Hobbes' intellectual heirs, John Locke and David Hume, devised many of the precepts on which our model of liberal democracy is based: "an order where power would be limited, divided, and widely shared; where those in power at one moment would relinquish it peacefully at another, without fear of retribution; where public law would govern relations among citizens and institutions; where many different religions would be allowed to flourish, free from state interference; where individuals would have inalienable rights against government and their fellows." Locke and Hume shared (roughly) the belief that religious fervor would fade away once people got used to the benefits and independence of mind that flourish in such a society.

A different school of modern thought that Lilla dubs "the children of Rousseau" then emerged. Although they wanted to retain the separation of church and state, Jean-Jacques Rousseau and those he influenced thought that the Enlightenment philosophers had thrown out the baby with the bath water. Religion was not just a sop against the cruel universe and a tool of power-hungry priests; it spoke, in Rousseau's opinion, to something important and valuable in the human spirit even if its "truth" was only metaphorical. If philosophy dismissed religion as Hobbes did -- as merely a destructive, superstitious fetish -- then "by failing to account for what was best or highest in human beings, it would encourage what was lowest in them."


Thus, the Romantic idea we call "spirituality" was born. Rousseau championed the individual conscience, what he called "the inner light," in each human being. This personal voice, if we can learn to listen to it, tells each of us what is right and what is wrong. Which doctrine you espoused doesn't matter as much as the spirit in which you approach it. (The popular contemporary notion of being "spiritual but not religious" owes a lot, if not everything, to this strain of Western culture.) Immanuel Kant worked up a disciplined, systematic version of this concept of an internal moral compass. This eventually led him to insist that everyone ought to join a church, whether or not they technically believe in its doctrines, because such communities offered essential support to those trying to pursue "the highest good."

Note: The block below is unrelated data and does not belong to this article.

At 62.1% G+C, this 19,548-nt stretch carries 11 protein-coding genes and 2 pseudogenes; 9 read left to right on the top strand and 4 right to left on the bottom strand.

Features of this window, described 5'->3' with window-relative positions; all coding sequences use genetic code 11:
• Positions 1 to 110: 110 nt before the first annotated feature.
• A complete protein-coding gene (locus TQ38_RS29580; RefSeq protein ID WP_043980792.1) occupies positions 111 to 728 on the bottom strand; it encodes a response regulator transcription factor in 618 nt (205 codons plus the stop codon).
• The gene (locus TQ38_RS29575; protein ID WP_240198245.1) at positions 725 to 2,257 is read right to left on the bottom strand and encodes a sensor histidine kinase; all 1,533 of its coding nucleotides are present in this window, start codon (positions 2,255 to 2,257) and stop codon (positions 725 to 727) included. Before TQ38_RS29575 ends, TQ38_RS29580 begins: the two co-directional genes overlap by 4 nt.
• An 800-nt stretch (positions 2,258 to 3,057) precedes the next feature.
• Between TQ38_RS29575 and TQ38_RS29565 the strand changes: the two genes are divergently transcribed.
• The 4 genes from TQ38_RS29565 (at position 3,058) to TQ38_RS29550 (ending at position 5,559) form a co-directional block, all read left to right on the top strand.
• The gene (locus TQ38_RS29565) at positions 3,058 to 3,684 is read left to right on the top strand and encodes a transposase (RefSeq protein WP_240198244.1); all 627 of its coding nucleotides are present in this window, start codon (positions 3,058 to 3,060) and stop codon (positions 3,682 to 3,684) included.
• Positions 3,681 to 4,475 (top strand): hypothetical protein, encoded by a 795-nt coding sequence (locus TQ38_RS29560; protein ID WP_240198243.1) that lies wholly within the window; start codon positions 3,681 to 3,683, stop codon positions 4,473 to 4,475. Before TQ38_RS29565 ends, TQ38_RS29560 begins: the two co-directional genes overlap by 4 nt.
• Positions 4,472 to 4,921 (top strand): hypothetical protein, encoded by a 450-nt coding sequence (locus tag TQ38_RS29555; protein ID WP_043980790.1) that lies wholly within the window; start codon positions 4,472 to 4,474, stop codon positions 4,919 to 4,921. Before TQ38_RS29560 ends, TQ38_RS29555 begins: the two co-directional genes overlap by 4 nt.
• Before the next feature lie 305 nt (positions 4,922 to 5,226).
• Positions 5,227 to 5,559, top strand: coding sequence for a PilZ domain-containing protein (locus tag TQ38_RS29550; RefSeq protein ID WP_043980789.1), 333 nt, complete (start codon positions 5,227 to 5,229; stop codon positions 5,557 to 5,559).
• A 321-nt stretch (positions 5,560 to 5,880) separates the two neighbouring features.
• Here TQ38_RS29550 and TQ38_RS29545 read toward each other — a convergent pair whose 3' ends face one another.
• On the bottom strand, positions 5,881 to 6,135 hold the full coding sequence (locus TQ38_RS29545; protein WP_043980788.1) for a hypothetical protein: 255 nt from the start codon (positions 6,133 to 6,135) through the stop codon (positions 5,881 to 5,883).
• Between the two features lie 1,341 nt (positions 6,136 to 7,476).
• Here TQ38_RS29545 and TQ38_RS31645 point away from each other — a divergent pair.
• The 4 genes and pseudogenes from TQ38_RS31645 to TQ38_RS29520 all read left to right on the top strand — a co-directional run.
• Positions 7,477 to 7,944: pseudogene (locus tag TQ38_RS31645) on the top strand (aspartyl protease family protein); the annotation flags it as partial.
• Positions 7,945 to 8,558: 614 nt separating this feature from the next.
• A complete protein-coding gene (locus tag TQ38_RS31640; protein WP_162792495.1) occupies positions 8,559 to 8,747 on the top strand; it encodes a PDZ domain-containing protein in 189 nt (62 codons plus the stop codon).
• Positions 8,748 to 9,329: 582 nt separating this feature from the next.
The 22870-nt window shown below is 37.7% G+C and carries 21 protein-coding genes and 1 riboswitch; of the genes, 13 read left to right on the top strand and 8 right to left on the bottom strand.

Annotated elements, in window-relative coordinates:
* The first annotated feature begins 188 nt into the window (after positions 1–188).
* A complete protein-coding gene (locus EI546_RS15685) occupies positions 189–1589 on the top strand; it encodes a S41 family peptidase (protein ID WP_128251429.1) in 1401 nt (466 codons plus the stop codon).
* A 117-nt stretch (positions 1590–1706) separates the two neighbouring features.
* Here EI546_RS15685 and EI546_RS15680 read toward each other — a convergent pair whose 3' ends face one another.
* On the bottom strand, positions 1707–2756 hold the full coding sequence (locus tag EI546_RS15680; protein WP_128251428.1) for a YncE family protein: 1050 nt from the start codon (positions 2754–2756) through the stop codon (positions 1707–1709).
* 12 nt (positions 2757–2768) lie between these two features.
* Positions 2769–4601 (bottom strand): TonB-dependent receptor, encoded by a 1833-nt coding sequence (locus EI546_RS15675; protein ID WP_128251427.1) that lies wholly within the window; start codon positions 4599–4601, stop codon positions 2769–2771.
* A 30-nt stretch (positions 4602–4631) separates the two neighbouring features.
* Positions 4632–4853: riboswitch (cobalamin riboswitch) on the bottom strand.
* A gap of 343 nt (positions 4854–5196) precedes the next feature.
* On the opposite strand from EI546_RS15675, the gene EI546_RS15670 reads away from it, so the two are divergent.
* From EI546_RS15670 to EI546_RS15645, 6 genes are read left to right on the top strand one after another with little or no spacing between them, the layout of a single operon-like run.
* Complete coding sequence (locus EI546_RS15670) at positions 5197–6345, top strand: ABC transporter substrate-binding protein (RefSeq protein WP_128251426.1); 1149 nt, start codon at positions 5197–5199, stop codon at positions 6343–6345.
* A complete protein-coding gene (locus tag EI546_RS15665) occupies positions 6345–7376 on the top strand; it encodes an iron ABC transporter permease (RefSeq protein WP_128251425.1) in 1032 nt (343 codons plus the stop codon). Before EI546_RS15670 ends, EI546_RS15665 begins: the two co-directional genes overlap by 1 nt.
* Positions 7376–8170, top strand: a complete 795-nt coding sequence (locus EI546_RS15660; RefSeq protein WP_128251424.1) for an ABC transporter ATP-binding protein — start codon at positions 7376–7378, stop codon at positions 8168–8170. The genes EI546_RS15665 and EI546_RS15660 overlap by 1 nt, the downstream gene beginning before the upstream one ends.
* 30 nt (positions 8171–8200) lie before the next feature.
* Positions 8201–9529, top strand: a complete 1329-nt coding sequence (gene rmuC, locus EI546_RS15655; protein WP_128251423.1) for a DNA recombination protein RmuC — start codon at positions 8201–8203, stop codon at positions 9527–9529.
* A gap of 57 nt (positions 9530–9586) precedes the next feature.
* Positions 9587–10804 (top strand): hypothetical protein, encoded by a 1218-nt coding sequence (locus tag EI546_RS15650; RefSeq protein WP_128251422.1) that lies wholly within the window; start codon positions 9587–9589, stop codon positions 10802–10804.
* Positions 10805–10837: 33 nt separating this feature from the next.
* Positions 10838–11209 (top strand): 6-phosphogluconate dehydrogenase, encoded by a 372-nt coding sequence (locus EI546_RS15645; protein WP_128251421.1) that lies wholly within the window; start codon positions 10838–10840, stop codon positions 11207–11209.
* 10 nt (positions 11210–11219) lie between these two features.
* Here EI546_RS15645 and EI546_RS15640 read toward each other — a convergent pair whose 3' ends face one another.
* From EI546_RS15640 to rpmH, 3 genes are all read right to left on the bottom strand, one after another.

Once Lilla follows this line of thought into German Idealism and Romanticism, he sees an ever-increasing flow of religious sentiment back into political philosophy. G.W.F. Hegel also believed that religion expressed something glorious in the human spirit, and then he went further, insisting that the Bible could be read symbolically as an account of the process of the human spirit coming to understand itself. Not only was the Second Coming a valid vision of the future, it was nearly here, and would arrive when humanity realized that it was itself the manifestation of what we once called God. The nightmare of religious violence that led up to this realization was the necessary result of our natural resistance to this knowledge. The old wars were the birth pangs of the revelation of our own divinity.

Lilla finds the terminus of this way of thinking in German liberal theology, which followed Hegel in assuming the German Protestant bourgeois society was somehow the embodiment of the highest moral life. Almost everyone in this chain of thinkers rejected the idea that the Bible is the inerrant word of God, revealed to mankind. They seemed to have mostly viewed it complexly, as a beautiful, symbolic approach to understanding the human spirit. They thought Protestantism, specifically German Protestantism, was the culmination of a long process of evolution, nearing its summit. Obviously, this apotheosis deserved a role in public life in a way that older, more primitive and violent faiths did not.

World War I destroyed this complacency, and in the aftermath, many theologians called for a return to a humbler view of man's relationship to God; let man be man, and let God be God. Lilla argues that some of these thinkers, like the "neo-orthodox" German theologian Karl Barth, were not in fact as orthodox as they're made out to be. They may have believed in a God above man, but they weren't claiming that the Bible was literally true, either. Their writings were, Lilla thinks, "the first postmodern works of theology." This was blood-and-thunder, prepare-yourself, millennial stuff, and a few of the acolytes of these theologians (some Christian, some Jewish) would go on to embrace the wild-eyed messianic political movements of Nazism and Stalinism.